Classic movie site with rare images, original ads, and behind-the-scenes photos, with informative and insightful commentary. We like to have fun with movies!
Archive and Links
Search Index Here

Monday, October 15, 2018

Paramount Test Market In Action

Showmen Find The Selling Key For Doctor Cyclops (1940)

Paramount's 1940 Roll-Out

Made, so said, "behind locked doors," Doctor Cyclops would have been an ideal child's frolic but for its title character killing two of sympathetic doll-size victims in cold blood, an outcome we don't see coming for larkish fun had to that point (though there is tip-off of grim opener death for Paul Fix, bathed in green light as he's put under a lethal ray). A shrunk-to-scale cast interacts with giant props built after example of Devil Doll from MGM in 1936. Dumpsters must have groaned for post-production input, for where could massive books, balsa chairs, what not, ever be re-used? Directing was Ernest Schoedsack, recognized by publicity for trick films past, King Kong his standout, which you could say he followed up here. Interesting to have taller-than-tall Schoedsack calling action and cut on tiny folk besieged by a giant turned loon, for in a sense this was Schoedsack-eye view of peers, or at least how many saw him, though unlike Albert Dekker's mad experimenter, Schoedsack was benign to a fault.

Monster magazines of the 60's were paved with Cyclops stills to promise a moon of thrills if only we could track the rarity to syndicated lairs. Trouble was too few stations running Doctor Cyclops, let alone in color. Our Channel 8 in High Point did in 1967, a multi-hue dream come true. NC stations had begun leasing color prints where they could have them, a response to increased sale of color sets, this primary basis for B/W oldies being banished off VHF television, at least where I lived. Color came at a higher cost however, some broadcasters opting for B/W prints of color titles, an economy hopefully not noted by viewership. Theatres had done similar mischief through the 50's, many reissues of once-vibrant Technicolor features now booked in black-and-white only. Imagine Leave Her To Heaven or The Adventures Of Robin Hood seen that way, and in 35mm on a large screen. Such was compromise to which showmen and audiences resigned.

Paramount Home Office Reaches Out For Showman Assist To Market Doctor Cyclops

Kansas City Among The Test Markets For Doctor Cyclops

Doctor Cyclops was merchandised from the ground up, its offbeat theme, and utter lack of marquee names needing all of help a showmanship community could give. Toward that end, Paramount's home office (NY) reached out to managers proven at making screen fare fly, whatever hurdles stood before them. To sell a Hope-Crosby or a Beau Geste was infant's play --- just open doors and step back --- but Doctor Cyclops was unknown quantity, and peculiar besides. Three men and a woman shrunk by a kook scientist was thumbnail of the plot. Five advance preview sites were picked to make the yarn a magnet for showgoers. Theatre-men judged most capable, in Denver, Kansas City, Nashville, Altoona, and Providence, were put to the task. These would contribute ideas from which a nationwide campaign would develop. Whatever worked for them would be incorporated into posters, trade ads, and the pressbook. Gotham brainstorming could do but so much. It took creative minds wider afield to crack a sales code for Doctor Cyclops. What was achieved got an oddball movie a mainstream embrace, the five managers applauded as swimmers against a tide of patron resistance. Expertise like theirs was worth weight in admission coin, and I'd like to think career advance or at the least bonus reward was had for ideas these men cooked up.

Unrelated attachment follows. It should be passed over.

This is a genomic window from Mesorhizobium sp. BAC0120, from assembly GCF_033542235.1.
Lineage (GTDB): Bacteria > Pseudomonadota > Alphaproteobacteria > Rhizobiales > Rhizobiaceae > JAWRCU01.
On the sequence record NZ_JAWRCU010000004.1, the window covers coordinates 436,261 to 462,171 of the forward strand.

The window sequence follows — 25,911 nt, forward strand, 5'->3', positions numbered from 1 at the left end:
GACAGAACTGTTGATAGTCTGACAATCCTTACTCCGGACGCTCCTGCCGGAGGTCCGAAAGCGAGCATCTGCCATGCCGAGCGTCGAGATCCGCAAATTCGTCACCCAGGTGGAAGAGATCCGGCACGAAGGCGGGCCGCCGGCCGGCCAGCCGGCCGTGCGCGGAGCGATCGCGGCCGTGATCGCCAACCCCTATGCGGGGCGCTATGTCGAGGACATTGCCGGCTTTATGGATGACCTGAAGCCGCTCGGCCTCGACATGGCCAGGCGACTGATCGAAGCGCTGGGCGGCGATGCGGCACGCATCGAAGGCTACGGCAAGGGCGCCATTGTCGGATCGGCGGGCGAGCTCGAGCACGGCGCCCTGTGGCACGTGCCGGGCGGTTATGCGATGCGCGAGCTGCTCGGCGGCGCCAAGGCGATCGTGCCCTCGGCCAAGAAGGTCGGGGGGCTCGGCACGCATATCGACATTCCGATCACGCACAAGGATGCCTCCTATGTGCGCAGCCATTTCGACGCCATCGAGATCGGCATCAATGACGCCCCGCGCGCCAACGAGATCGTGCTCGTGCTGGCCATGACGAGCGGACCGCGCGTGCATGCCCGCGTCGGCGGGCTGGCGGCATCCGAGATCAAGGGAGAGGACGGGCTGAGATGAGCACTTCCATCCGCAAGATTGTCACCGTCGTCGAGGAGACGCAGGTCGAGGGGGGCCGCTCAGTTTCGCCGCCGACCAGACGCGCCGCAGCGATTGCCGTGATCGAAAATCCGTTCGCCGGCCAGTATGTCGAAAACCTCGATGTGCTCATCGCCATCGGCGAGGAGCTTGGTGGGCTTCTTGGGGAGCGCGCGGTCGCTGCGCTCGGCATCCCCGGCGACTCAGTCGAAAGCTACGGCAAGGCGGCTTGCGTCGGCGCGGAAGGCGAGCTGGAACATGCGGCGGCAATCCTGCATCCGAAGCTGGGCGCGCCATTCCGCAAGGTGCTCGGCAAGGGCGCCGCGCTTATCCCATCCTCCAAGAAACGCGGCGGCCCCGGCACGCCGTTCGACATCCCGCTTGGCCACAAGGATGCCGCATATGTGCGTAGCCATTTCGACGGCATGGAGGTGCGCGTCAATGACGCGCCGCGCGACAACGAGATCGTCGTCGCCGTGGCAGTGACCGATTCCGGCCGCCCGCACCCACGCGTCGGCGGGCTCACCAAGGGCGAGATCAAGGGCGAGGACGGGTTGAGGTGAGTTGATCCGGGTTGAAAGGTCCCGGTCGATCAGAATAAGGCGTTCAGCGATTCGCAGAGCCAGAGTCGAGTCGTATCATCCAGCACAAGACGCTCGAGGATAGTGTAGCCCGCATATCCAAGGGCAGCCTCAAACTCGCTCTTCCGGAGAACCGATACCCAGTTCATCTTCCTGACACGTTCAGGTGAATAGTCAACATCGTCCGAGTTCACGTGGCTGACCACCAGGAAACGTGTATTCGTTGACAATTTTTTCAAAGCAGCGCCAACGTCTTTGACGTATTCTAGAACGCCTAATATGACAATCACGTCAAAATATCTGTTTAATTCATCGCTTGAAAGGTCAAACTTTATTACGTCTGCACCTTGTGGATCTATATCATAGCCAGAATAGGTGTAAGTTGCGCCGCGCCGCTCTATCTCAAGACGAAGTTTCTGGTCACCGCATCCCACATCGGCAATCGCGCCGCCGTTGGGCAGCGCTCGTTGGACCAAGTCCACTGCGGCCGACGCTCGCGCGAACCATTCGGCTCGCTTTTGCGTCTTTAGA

Frankenstein's 1935 Bride Lends a Promoting Hand

Suppose your livelihood revolved around promoting one movie after another. No sooner would a project be done than another came to command your time and creative effort. Projects they were, and distributors were watching. For instance of Doctor Cyclops, Paramount sent field men to observe and report on what you'd do on behalf of the film. They'll help where needed, of course. Need a fifteen-foot high chair as bally display for your lobby? Find a way to get it built, and quick. Your request letter (shown above) arrives from the home office in mid-February for a March 7 opening. There are other features to exhibit and promote during the interim, but the Cyclops campaign must be baked and ready to serve by a set-in-stone playdate, drumbeat to be heard well ahead of that. Ideas develop in lieu of sleep, if necessary. The buck stops with you, as house manager. Trades call Doctor Cyclops a "decided novelty," those words a sword with two edges. Rewards are great if Doctor Cyclops clicks under your watch. An invite to region-supervise for Paramount, perhaps, or something extra in your pay packet. After all, you've helped pull bacon from a possible fire.

Nothing Sold During Summer Months Like Air-Conditioned Comfort

So results are in from the five test runs and all are outstanding. Altoona does 22 percent over normal, Nashville with the best business they've seen for a past year. Test cities top every Paramount attraction they've had since Beau Geste (Denver did it despite an otherwise crippling snowstorm). Looks like cakes and ale for all concerned, and sure-fire strategy for Doctor Cyclops as it goes into general release for late Spring and summer 1940. By then, theatres will labor under weight of hot days and hotter auditoriums. Some still close for swelter period, as who could be entertained from oven-vantage? Lush-equipped venues could boast air-conditioning, banners hung from marquees to let patronage know there was refuge here from heat. They'd watch Doctor Cyclops, or anything else, repeated times just to stay cool. Ads trumpeted the advantage, as there was no greater leg-up during summer months than refrigerated air.